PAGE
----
About a year ago, I got an e-mail from an old friend whose daughter was applying to Swarthmore College, where I teach. Swarthmore is highly selective. My friend wanted to know what I thought his daughter’s chances were. She went to a great high school. She got almost straight A’s. Her test scores were in the 98th percentile. And she had lots of extracurricular activities, including several that involved community service.
“Wow, she’s terrific,” I told my friend. “You must be proud. She’s just the kind of kid we want.”
“So does that mean you think she’ll get in?” he asked.
“Not at all,” I replied. “She should get in, but so should lots of other kids who don’t. It’s a crapshoot.”
“This doesn’t seem right,” he said. “What the hell are we supposed to do?”
My friend’s daughter deserved to get into Swarthmore. But she didn’t; she was wait-listed. And this is the fate of thousands of deserving teenagers applying to dozens of selective institutions. They are people who have done the right thing—“worked hard, and played by the rules”—only to fail. Not every high-achieving high-school senior can get into Harvard, Princeton, or Swarthmore. There just isn’t enough room. So what is a school to do? How can it maintain admissions standards and be fair to applicants?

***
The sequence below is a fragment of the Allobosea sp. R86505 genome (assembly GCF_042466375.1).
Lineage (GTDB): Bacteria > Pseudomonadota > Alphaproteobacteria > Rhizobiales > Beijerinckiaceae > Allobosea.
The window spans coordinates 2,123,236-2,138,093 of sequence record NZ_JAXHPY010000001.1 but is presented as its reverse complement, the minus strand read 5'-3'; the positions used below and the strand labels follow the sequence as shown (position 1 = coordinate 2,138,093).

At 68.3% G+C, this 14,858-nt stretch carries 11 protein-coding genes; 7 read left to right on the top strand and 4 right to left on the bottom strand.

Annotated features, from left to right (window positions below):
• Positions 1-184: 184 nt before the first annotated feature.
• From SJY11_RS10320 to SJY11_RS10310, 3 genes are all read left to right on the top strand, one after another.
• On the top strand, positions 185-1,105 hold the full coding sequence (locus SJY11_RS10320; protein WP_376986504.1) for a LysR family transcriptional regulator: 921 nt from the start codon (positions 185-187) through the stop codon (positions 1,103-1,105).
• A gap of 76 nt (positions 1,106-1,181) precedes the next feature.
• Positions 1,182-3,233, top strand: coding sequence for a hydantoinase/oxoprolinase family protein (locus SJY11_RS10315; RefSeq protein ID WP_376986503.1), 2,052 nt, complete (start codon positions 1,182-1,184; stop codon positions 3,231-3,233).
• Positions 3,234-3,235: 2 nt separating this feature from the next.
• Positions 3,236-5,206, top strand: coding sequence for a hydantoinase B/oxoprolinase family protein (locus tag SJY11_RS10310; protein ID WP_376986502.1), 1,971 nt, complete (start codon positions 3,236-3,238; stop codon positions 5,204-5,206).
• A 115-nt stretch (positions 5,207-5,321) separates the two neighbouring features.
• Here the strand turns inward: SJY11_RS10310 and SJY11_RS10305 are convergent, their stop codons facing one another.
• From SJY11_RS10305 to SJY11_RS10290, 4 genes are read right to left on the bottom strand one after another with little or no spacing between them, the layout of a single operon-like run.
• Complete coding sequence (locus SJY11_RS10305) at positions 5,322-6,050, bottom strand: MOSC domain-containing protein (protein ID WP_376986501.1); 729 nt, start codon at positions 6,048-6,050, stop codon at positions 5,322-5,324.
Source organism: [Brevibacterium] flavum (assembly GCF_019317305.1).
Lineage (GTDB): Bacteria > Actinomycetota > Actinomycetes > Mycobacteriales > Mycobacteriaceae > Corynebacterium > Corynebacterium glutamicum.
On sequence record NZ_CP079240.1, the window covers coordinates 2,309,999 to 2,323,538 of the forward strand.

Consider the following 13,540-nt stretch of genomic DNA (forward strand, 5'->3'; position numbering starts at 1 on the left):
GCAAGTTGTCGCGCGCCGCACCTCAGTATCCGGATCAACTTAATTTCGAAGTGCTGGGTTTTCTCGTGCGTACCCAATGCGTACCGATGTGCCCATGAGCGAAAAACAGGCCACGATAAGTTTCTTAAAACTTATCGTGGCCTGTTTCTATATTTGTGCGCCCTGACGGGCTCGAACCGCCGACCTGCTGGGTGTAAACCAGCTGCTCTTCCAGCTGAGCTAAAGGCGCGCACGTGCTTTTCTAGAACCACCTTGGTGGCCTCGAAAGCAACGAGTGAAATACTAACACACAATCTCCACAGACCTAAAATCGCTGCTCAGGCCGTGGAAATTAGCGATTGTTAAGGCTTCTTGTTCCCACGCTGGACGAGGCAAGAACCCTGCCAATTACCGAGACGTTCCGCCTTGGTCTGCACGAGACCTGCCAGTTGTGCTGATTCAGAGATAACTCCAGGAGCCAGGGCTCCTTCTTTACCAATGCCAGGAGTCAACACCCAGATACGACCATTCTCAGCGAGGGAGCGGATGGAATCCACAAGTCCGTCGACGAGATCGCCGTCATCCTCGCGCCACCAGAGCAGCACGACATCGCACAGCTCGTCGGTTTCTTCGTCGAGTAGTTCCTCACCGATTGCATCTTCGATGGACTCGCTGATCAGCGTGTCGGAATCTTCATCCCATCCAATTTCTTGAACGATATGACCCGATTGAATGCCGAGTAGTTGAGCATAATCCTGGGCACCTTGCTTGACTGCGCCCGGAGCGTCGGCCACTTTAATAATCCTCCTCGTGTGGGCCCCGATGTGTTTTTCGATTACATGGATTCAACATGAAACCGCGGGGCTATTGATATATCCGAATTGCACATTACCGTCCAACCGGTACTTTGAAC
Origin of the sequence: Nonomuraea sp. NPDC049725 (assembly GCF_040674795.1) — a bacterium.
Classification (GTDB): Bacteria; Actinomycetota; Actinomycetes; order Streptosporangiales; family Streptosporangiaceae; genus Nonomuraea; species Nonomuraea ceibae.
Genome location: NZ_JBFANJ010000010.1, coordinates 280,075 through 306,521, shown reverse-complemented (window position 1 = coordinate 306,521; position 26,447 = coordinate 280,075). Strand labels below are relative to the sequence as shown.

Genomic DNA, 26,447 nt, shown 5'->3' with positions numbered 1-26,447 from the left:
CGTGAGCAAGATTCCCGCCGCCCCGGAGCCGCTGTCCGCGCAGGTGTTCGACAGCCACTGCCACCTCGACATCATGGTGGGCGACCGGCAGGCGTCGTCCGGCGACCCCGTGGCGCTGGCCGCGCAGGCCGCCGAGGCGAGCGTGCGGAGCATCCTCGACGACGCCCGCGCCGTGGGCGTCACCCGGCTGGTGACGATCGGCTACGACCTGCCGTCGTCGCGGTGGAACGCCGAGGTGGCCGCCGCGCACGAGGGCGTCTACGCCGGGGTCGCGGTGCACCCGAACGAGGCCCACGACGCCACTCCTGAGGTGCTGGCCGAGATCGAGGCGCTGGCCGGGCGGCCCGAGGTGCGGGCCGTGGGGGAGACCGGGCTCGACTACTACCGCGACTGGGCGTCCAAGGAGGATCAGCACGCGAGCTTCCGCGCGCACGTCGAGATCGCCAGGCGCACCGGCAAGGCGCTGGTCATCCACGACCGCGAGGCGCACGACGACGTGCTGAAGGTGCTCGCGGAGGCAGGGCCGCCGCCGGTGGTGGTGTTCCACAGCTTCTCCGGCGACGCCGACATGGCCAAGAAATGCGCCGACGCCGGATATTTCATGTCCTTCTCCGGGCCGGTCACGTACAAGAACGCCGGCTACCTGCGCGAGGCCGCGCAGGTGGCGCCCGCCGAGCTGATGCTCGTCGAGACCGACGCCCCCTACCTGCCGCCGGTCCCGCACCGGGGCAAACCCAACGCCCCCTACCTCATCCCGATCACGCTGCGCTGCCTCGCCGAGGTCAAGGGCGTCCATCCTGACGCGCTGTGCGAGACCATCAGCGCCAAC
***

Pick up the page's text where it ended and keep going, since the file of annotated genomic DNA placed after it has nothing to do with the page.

The solution to this problem is a lottery: every applicant who is good enough gets his or her name put in a hat, and then “winners” are chosen at random. If selective schools use a lottery, the pressure balloon that is engulfing high-school kids will be punctured. Instead of having to be better than anyone else, they will just have to be good enough—and lucky. Anyone who is good enough gets her name thrown into the hat, and has the same chance of admission as anyone else with a name in the hat.
A lottery like this won’t correct the injustice that is inherent in a pyramidal system in which not everyone can rise to the top. But it will reveal the injustice by highlighting the role of contingency and luck. And acknowledging the role of chance may encourage the institutions themselves to care a bit less about where they place in the U.S. News & World Report rankings, and a bit more about where they rate when it comes to nurturing good citizens.
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